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Editorial

Societal Relations to Nature in Times of Crisis—Social Ecology’s Contributions to Interdisciplinary Sustainability Studies

1
ISOE—Institute for Social-Ecological Research, 60486 Frankfurt am Main, Germany
2
Institute of Social Ecology, Alpen-Adria University Klagenfurt-Wien-Graz, A-1070 Vienna, Austria
*
Author to whom correspondence should be addressed.
Sustainability 2017, 9(7), 1042; https://doi.org/10.3390/su9071042
Received: 8 February 2017 / Accepted: 15 February 2017 / Published: 26 June 2017
(This article belongs to the Special Issue Social Ecology. State of the Art and Future Prospects)
During the second half of the 20th century, the crisis of societal relations to nature emerged as the subject of an international scientific, political, and popular debate. Anthropogenic climate change, loss of biodiversity, resource peaks, or local air and water pollution are symptoms of this crisis. Social ecology provides an inter- and transdisciplinary take on sustainability research and is well-equipped to respond to the research challenges associated with this crisis. Social ecology comprises different schools of thought, of which two initiated this special issue on “State of the Art and Future Prospects” for the research field. The approaches to social ecology of the ISOE—Institute for Social-Ecological Research in Frankfurt, Germany, and the Institute of Social Ecology (SEC) in Vienna, Austria are based on a common understanding of the challenges posed by social-ecological crises. In how these social ecologies tackle their research questions, conceptual differences become evident. In this article, we provide an overview of social ecology research as it is conducted in Frankfurt and in Vienna. We discuss how this research responds to the ongoing crisis and conclude by identifying important future prospects for social ecology. View Full-Text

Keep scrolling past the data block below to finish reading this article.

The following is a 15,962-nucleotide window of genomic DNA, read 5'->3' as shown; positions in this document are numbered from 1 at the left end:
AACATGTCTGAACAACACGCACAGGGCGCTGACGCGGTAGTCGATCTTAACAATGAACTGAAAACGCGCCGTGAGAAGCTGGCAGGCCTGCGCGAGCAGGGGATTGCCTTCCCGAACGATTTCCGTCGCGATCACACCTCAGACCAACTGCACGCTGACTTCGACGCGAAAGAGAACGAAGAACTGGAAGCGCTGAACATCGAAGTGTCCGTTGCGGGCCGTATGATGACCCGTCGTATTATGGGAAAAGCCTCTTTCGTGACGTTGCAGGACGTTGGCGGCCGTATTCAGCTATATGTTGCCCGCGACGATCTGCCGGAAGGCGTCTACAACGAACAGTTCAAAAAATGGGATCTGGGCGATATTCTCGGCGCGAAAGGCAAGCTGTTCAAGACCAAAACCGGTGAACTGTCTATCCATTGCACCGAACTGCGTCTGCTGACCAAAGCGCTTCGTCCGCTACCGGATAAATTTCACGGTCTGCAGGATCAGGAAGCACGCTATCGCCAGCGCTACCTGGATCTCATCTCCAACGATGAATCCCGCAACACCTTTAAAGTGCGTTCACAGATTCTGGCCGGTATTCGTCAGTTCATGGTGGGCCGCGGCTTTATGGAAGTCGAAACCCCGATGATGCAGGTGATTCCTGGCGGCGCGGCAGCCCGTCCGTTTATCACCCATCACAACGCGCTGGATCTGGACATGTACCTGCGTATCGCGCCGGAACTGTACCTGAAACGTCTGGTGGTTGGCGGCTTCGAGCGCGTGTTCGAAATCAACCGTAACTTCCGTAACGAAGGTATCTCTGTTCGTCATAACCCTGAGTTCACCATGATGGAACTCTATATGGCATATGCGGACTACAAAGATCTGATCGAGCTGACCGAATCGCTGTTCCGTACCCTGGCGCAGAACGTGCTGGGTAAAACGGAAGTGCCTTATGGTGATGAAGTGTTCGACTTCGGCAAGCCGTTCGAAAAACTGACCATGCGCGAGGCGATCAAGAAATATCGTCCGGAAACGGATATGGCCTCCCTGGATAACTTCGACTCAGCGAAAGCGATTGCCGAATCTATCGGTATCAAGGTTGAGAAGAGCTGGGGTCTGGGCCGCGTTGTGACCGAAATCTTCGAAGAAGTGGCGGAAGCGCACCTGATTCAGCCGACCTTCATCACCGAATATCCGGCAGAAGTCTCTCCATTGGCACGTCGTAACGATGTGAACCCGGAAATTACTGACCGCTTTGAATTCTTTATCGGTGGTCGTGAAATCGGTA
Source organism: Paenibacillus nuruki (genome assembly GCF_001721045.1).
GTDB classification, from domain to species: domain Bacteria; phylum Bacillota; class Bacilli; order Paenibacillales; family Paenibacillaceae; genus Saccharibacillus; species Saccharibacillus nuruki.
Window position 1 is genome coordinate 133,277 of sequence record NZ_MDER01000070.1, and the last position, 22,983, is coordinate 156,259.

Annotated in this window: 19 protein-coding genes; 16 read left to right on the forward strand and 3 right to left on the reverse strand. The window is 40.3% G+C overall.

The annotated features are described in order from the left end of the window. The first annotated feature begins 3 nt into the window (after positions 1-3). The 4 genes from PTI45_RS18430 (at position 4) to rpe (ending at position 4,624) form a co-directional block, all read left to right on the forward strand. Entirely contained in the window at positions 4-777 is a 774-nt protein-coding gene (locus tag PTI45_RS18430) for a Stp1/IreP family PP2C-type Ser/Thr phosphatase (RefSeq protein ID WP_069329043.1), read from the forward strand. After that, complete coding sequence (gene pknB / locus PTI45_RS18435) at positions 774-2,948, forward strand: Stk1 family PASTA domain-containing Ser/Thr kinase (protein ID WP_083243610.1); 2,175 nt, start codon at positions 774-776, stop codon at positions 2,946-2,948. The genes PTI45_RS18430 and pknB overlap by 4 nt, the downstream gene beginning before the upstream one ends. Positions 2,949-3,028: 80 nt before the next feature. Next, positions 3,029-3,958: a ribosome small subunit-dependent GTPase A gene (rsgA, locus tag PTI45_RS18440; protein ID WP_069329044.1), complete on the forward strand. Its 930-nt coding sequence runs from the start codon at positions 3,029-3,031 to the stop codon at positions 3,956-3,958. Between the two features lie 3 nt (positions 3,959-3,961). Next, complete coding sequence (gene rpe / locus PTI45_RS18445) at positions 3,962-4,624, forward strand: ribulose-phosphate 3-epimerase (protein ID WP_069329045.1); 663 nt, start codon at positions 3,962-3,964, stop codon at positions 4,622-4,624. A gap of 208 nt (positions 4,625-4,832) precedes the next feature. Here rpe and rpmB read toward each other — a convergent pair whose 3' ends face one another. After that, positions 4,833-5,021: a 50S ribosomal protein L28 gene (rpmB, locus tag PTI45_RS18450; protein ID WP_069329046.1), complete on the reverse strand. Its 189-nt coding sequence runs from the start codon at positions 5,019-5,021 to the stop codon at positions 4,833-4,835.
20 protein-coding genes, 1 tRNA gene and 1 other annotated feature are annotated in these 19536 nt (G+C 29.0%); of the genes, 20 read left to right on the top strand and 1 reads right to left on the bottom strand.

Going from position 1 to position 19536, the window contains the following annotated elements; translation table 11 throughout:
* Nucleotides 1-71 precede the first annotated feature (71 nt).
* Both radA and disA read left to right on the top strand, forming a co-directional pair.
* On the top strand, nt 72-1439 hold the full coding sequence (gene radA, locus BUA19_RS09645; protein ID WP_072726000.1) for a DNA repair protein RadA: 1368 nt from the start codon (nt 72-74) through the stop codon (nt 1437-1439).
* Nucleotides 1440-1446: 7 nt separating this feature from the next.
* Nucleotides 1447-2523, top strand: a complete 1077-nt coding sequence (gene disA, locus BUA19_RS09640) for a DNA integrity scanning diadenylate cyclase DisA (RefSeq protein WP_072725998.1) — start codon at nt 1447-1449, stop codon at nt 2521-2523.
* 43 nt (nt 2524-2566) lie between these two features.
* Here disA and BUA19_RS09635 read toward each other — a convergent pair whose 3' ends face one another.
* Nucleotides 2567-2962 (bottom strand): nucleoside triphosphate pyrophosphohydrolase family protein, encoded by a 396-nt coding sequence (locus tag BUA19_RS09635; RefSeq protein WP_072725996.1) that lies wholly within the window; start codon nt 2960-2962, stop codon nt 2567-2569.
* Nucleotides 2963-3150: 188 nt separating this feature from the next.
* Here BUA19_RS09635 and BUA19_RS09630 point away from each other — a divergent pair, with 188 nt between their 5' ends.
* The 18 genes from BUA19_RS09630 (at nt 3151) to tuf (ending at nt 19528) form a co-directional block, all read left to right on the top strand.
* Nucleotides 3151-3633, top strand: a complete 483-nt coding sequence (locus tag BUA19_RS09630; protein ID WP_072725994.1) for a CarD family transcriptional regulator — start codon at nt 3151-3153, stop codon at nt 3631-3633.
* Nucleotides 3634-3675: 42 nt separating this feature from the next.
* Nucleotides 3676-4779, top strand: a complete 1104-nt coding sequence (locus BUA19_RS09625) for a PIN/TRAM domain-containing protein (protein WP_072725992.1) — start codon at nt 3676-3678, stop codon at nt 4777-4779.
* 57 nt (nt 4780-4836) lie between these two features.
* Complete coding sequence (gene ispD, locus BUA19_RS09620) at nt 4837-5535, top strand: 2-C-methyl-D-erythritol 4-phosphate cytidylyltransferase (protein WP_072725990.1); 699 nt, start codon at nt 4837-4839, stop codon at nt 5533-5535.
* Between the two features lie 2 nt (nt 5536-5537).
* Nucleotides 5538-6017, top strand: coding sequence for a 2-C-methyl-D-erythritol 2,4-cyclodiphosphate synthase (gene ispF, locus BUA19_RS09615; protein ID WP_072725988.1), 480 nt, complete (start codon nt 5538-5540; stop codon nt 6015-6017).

Keywords: social ecology; societal relations to nature; colonization; metabolism; regulation; transformation; social-ecological crisis social ecology; societal relations to nature; colonization; metabolism; regulation; transformation; social-ecological crisis
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MDPI and ACS Style

Kramm, J.; Pichler, M.; Schaffartzik, A.; Zimmermann, M. Societal Relations to Nature in Times of Crisis—Social Ecology’s Contributions to Interdisciplinary Sustainability Studies. Sustainability 2017, 9, 1042. https://doi.org/10.3390/su9071042

AMA Style

Kramm J, Pichler M, Schaffartzik A, Zimmermann M. Societal Relations to Nature in Times of Crisis—Social Ecology’s Contributions to Interdisciplinary Sustainability Studies. Sustainability. 2017; 9(7):1042. https://doi.org/10.3390/su9071042

Chicago/Turabian Style

Kramm, Johanna, Melanie Pichler, Anke Schaffartzik, and Martin Zimmermann. 2017. "Societal Relations to Nature in Times of Crisis—Social Ecology’s Contributions to Interdisciplinary Sustainability Studies" Sustainability 9, no. 7: 1042. https://doi.org/10.3390/su9071042

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